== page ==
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Emory historian joins White House event to discuss Underground Railroad

"Underground," a new television series about the Underground Railroad, debuts Wednesday. Emory professor Leslie Harris was invited to a White House screening of the show to offer her perspective on the history it explores.

Through her scholarship, Emory historian Leslie Harris has challenged the notion that slavery was largely a Southern phenomenon, with books and writings that have explored its full reach into many Northern communities.

So when the White House Office of Public Engagement hosted a panel discussion last month arising from a new television drama "Underground" — an original series set to debut this week that examines the story of America's Underground Railroad — Harris was invited to join the conversation.

The event, "These Hallowed Grounds and 'Underground' Screening," was held in celebration of Black History Month on Feb. 22 in the Eisenhower Executive Office Building, which is adjacent to the West Wing of the White House.

Harris joined a panel that included archaeological consultant Cheryl LaRoche, a lecturer in the Department of American Studies at the University of Maryland, College Park; Clarence Newsome, president of the Underground Railroad Freedom Center; Salamishah Tillet, associate professor of English and Africana studies at the University of Pennsylvania; and attorney Richard Dana, an adjunct professor of justice studies at Kent State University.

The fight for freedom

Following an introduction by Evelyn Brooks Higginbotham, panel moderator and president of the Association for the Study of African American Life and History, Harris was invited to lead off the discussion about unique perspectives on the Underground Railroad.

Although most people may associate the Underground Railroad with rural spaces, through her book, "In The Shadow of Slavery: African Americans in New York City, 1626-1863," Harris examined how the city became a destination for both free black people and fugitive slaves, who found an urban center steeped in both pro-slavery and anti-slavery activism.

"We're not wrong to think about rural spaces as the places that enslaved people ran to and through," explains Harris, associate professor of history and African American studies.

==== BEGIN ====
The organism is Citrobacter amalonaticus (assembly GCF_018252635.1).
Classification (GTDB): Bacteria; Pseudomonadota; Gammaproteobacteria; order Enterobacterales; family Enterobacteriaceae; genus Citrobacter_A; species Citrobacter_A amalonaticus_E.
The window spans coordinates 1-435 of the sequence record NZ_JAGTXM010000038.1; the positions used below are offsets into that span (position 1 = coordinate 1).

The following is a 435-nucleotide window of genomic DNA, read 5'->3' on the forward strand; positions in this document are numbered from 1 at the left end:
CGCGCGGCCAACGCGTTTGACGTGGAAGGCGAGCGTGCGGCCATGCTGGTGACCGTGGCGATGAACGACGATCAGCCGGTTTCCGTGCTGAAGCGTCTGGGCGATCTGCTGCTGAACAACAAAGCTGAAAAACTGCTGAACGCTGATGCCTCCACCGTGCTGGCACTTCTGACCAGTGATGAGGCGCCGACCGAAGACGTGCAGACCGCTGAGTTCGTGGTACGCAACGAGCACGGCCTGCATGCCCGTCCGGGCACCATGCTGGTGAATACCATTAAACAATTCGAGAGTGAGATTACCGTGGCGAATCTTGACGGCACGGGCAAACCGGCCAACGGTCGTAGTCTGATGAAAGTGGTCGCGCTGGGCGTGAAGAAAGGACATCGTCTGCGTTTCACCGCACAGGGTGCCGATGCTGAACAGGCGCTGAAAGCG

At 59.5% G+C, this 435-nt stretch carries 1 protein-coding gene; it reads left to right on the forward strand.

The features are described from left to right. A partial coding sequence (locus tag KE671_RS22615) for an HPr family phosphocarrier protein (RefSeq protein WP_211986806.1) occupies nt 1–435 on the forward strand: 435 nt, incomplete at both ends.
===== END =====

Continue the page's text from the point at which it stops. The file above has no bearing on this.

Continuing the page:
"But once they reached the North, and even in the South, urban spaces were incredibly important," she adds. "Ships came and went and people stowed away on those ships, and once they came north to places like New York, Philadelphia and Boston, they found community in cities."

In fact, Harris notes that New York City had among the largest number of black people during the antebellum period. "There were churches there, there were other former slaves there who helped these new fugitives adjust to life," she adds. "It was a place known throughout the U.S. as a place to run to."

The panel was presented before an audience that included actors, producers and directors for "Underground," which is produced by Sony Pictures Television and Tribune Studios. Depicting the fight for freedom and human rights, the series premieres Wednesday, March 9, at 10 p.m. on WGN America.

Underground TV show

"Underground" follows its characters' quest to escape a Georgia plantation for freedom in the North. The new television series premieres Wednesday, March 9, at 10 p.m. on WGN America. Photo courtesy WGN America.

Slavery and popular culture

After seeing a screening of the first episode of "Underground," Harris says she liked what she saw.

"It looked really well researched and interesting, getting at the emotional anguish of people as they went through slavery, and focusing on a range of interesting characters, from slaves and slave owners, to anti-slavery activists and slave catchers," she says.

Harris also had a chance to hear a presentation featuring the show's producers, who include singer/songwriter John Legend, as well as those in front of the camera speaking about the process of creating the series.

"The writers felt it was a really heroic story that we as Americans should be proud of, and they question why aren't these stories well known, why aren't we more knowledgeable and proud of these actions taken on behalf of freedom?" Harris says.

"That was really moving to hear, their thought process as artists engaging in this historic work," she adds. "As an academic historian, I was impressed."

With the development of such projects — including a remake of the landmark television mini-series "Roots" slated for release later this year — Harris finds that "we are in an amazing popular cultural moment about slavery."

"There are different people out there interpreting slavery in public, and it's exciting to see that, particularly when it's well done," she says. "I think it's great to see artists take these stories and respect them and want to do right by them."

For Harris, being invited to be a part of the program was a particularly moving experience.

"It was a huge honor to be at the White House during such a historic presidency," she says. "To be part of this Black History Month was really special.”

The event was presented in partnership with the Association for the Study of African American Life and History and WGN America's "Underground" series team in concert with the Department of the Interior.

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